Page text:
by Tamar Auber, 25 Sept. 2014. Source: JSpace news

Tuesday, Sept. 23rd 2014, in New York City, over 125 world leaders gathered at the United Nations to talk about the need for international action to help stop climate change. In his mid-day talk with the press, Secretary-General Ban Ki-moon stressed the importance of the historic day.

“Change is in the air. Today’s Climate Summit has shown an entirely new, cooperative global approach to climate change,” Ban said. “The actions announced today by governments, businesses, finance and civil society show that many partners are eager to confront the challenges of climate change together.”

In his own turn at the podium, Israeli Environmental Minister Amir Peretz, who led the delegation from Israel, also expressed optimism that real change could be made through climate action.

During his short talk, Peretz thanked Secretary-General Ban for bringing the world leaders together and stressed that the Jewish state had an obligation to make environmental issues a top priority.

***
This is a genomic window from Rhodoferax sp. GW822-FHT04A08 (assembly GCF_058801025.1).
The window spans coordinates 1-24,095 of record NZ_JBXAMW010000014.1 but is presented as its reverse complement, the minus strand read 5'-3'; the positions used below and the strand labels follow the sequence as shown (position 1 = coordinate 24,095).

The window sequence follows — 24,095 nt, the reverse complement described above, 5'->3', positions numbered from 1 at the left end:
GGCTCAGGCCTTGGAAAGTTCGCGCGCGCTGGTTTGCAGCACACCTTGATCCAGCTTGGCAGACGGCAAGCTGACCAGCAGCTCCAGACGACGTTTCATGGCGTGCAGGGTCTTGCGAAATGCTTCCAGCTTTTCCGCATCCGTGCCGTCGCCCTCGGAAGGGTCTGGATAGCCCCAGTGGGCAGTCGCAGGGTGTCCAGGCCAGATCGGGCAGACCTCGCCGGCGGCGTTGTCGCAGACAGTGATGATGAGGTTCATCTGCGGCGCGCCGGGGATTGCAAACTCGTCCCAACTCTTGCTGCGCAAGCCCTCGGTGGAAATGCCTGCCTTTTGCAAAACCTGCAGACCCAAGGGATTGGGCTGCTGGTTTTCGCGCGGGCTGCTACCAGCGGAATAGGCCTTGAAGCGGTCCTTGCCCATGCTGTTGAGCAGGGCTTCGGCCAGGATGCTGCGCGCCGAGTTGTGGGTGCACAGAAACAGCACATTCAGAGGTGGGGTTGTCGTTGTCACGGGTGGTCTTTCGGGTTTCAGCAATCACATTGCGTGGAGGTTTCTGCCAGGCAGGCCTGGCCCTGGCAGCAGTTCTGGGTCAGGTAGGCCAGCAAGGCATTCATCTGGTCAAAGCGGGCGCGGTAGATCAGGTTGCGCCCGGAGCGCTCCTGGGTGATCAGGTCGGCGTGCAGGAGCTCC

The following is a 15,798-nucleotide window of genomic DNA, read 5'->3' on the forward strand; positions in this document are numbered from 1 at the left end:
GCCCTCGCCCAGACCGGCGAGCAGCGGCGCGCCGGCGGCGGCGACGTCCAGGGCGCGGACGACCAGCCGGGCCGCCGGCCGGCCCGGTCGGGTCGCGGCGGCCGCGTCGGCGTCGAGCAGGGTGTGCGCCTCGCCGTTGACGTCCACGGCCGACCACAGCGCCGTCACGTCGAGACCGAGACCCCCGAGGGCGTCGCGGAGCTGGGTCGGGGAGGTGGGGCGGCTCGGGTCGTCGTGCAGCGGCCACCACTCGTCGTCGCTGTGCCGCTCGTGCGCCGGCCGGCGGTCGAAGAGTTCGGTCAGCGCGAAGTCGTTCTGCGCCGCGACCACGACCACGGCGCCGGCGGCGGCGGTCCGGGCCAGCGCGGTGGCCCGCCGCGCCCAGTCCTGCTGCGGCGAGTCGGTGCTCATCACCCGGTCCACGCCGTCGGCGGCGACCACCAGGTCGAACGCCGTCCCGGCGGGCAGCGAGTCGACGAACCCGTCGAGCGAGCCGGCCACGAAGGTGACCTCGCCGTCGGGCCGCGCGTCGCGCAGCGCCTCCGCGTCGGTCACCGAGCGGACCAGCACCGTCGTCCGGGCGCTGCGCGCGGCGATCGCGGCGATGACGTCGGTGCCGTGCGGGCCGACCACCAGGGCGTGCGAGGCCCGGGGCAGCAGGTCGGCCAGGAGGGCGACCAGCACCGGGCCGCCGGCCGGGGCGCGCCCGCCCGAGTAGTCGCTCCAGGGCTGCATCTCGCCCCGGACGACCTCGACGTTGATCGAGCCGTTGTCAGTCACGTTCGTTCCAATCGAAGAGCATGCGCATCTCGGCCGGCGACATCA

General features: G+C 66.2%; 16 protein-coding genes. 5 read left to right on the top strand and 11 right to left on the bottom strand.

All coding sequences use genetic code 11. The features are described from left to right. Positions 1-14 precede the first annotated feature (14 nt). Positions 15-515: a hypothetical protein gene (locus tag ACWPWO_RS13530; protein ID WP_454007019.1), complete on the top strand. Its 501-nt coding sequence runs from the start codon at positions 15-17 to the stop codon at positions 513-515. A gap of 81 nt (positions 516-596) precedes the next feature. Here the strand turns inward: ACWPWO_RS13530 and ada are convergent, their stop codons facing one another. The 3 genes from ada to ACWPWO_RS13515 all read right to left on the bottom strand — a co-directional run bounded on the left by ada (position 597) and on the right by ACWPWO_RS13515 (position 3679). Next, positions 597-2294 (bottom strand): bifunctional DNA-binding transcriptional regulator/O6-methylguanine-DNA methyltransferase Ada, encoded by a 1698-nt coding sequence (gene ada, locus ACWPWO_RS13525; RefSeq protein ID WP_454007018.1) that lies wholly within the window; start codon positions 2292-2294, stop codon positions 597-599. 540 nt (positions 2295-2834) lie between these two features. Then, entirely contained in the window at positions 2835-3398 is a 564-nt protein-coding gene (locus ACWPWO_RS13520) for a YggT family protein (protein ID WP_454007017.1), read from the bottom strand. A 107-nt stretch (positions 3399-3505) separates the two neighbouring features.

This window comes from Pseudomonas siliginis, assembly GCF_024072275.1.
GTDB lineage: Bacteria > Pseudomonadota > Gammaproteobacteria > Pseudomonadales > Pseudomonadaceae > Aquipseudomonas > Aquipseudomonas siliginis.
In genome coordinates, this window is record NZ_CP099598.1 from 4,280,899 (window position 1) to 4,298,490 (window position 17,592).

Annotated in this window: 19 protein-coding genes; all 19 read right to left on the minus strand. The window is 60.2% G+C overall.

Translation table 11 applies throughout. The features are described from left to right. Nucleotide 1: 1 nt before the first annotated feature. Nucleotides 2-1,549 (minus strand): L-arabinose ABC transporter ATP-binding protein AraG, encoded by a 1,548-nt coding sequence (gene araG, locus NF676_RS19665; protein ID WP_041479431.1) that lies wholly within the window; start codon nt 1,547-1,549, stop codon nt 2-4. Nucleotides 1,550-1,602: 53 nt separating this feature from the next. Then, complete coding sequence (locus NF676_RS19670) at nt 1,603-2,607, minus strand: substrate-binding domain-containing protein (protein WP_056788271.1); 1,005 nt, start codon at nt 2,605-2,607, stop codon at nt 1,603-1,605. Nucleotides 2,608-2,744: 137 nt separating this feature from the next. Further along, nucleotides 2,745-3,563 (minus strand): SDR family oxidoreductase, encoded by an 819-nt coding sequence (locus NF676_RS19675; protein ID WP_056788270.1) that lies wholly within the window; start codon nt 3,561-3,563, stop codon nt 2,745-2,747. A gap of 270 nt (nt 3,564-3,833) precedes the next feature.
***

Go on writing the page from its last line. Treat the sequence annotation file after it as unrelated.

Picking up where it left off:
“The holy scripts tell us that when G-d first created man, he showed him all the trees in the Garden of Eden, saying: ‘All I created – I created for you. Beware not to destroy my world, for if you do, there is no one to repair it after you.’” Peretz said, adding, “We are here to ensure a sustainable world for us, our children and our grandchildren.”

He also outlined the changes Israel has made to build a more sustainable nation, including shifting from coal to cleaner burning fuels, subsidizing municipal energy efficiency plans and promoting solar power.

In the highlight of his speech, Peretz also suggested that a focus on sustainable development may provide a pathway to better relations in the Middle East. “The environment knows no borders. Neither does climate change,” Peretz stressed, calling for renewed negotiations between Israel and the Palestinians under the leadership of Abu Mazen (President Mahmoud Abbas).

He then concluded that environmental issues may be a bridge to peace. “There are many difficult issues to solve, but I believe that environment is one thing we all agree on,” Peretz told the assemblage of world leaders. “Let us begin with environment and climate change as a bridge to peace between Israel and the Palestinians.”